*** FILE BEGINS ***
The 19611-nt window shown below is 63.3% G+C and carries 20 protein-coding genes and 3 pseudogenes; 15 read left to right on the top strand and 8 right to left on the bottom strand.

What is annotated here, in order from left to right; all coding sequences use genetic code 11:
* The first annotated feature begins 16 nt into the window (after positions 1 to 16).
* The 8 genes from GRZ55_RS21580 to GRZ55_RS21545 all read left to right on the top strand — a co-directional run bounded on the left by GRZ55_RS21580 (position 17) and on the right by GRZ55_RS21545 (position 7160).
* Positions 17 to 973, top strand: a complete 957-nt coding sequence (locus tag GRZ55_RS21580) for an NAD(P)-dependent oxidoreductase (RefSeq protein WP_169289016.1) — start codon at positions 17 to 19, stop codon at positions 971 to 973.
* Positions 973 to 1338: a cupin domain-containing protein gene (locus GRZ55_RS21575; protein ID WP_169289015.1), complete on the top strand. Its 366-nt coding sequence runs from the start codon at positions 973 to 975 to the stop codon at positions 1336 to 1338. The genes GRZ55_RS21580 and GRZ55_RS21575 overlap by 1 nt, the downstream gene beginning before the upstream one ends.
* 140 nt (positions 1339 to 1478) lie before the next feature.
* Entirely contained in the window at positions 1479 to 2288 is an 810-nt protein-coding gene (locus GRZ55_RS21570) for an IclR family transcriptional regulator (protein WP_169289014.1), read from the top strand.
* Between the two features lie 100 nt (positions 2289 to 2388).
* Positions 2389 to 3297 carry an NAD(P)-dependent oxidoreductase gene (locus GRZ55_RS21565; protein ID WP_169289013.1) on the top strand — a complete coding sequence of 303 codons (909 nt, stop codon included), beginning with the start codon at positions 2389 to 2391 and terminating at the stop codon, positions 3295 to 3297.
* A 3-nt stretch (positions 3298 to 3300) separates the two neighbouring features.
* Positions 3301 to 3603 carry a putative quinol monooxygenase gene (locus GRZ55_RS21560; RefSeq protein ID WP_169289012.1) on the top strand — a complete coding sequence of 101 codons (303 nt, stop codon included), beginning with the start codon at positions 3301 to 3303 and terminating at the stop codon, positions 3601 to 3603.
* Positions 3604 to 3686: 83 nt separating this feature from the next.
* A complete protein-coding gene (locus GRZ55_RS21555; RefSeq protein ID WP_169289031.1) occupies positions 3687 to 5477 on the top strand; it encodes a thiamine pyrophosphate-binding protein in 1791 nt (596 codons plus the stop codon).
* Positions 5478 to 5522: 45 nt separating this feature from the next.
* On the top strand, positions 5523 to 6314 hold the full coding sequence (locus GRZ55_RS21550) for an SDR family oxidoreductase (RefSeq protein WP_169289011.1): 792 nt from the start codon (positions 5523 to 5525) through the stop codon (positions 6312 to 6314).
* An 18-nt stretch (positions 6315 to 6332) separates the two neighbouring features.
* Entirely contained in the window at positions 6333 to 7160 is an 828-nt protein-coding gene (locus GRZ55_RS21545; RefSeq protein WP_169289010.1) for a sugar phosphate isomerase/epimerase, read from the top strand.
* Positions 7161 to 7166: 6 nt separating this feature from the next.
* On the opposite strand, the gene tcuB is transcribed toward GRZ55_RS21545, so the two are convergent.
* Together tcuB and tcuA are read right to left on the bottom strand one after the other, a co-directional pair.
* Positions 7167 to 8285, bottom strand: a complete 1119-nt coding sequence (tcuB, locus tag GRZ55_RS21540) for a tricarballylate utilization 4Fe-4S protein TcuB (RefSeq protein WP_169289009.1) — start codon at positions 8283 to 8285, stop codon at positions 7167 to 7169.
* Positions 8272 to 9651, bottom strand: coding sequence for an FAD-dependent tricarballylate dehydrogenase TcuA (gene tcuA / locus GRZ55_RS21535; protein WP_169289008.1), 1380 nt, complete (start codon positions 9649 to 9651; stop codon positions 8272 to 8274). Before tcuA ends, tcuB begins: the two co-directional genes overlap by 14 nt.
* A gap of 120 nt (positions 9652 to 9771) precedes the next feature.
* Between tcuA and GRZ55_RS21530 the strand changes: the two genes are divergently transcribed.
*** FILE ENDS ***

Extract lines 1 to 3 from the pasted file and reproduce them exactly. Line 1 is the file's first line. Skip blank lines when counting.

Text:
The 19611-nt window shown below is 63.3% G+C and carries 20 protein-coding genes and 3 pseudogenes; 15 read left to right on the top strand and 8 right to left on the bottom strand.

What is annotated here, in order from left to right; all coding sequences use genetic code 11:
* The first annotated feature begins 16 nt into the window (after positions 1 to 16).